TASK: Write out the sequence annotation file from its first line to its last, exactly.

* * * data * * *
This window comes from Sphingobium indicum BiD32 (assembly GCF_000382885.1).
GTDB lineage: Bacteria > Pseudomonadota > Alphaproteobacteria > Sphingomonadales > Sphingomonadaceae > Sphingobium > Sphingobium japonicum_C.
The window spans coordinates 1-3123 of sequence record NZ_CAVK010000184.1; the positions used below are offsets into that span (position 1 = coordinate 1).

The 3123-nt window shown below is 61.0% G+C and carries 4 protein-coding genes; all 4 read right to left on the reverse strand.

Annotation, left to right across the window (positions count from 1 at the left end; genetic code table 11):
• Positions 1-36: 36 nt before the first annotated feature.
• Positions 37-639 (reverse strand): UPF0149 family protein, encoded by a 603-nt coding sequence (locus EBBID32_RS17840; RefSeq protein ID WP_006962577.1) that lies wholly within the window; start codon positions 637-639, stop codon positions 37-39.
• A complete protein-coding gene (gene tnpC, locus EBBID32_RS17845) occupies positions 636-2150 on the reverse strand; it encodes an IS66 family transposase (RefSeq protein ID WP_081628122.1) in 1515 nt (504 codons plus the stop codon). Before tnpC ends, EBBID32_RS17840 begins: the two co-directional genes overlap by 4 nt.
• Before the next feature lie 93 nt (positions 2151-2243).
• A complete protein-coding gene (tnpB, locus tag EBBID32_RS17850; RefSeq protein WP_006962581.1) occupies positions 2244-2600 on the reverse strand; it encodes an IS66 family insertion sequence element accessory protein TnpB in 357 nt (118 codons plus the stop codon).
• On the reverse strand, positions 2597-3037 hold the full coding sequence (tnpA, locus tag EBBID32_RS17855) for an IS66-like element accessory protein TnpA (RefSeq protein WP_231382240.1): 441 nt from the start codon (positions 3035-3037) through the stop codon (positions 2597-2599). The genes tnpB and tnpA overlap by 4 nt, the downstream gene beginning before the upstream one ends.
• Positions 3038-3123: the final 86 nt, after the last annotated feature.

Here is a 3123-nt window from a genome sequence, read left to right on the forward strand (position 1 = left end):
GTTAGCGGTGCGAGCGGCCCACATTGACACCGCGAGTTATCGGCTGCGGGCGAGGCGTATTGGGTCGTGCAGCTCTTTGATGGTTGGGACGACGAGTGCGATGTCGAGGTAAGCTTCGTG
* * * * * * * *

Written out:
This window comes from Sphingobium indicum BiD32 (assembly GCF_000382885.1).
GTDB lineage: Bacteria > Pseudomonadota > Alphaproteobacteria > Sphingomonadales > Sphingomonadaceae > Sphingobium > Sphingobium japonicum_C.
The window spans coordinates 1-3123 of sequence record NZ_CAVK010000184.1; the positions used below are offsets into that span (position 1 = coordinate 1).

The 3123-nt window shown below is 61.0% G+C and carries 4 protein-coding genes; all 4 read right to left on the reverse strand.

Annotation, left to right across the window (positions count from 1 at the left end; genetic code table 11):
• Positions 1-36: 36 nt before the first annotated feature.
• Positions 37-639 (reverse strand): UPF0149 family protein, encoded by a 603-nt coding sequence (locus EBBID32_RS17840; RefSeq protein ID WP_006962577.1) that lies wholly within the window; start codon positions 637-639, stop codon positions 37-39.
• A complete protein-coding gene (gene tnpC, locus EBBID32_RS17845) occupies positions 636-2150 on the reverse strand; it encodes an IS66 family transposase (RefSeq protein ID WP_081628122.1) in 1515 nt (504 codons plus the stop codon). Before tnpC ends, EBBID32_RS17840 begins: the two co-directional genes overlap by 4 nt.
• Before the next feature lie 93 nt (positions 2151-2243).
• A complete protein-coding gene (tnpB, locus tag EBBID32_RS17850; RefSeq protein WP_006962581.1) occupies positions 2244-2600 on the reverse strand; it encodes an IS66 family insertion sequence element accessory protein TnpB in 357 nt (118 codons plus the stop codon).
• On the reverse strand, positions 2597-3037 hold the full coding sequence (tnpA, locus tag EBBID32_RS17855) for an IS66-like element accessory protein TnpA (RefSeq protein WP_231382240.1): 441 nt from the start codon (positions 3035-3037) through the stop codon (positions 2597-2599). The genes tnpB and tnpA overlap by 4 nt, the downstream gene beginning before the upstream one ends.
• Positions 3038-3123: the final 86 nt, after the last annotated feature.

Here is a 3123-nt window from a genome sequence, read left to right on the forward strand (position 1 = left end):
GTTAGCGGTGCGAGCGGCCCACATTGACACCGCGAGTTATCGGCTGCGGGCGAGGCGTATTGGGTCGTGCAGCTCTTTGATGGTTGGGACGACGAGTGCGATGTCGAGGTAAGCTTCGTG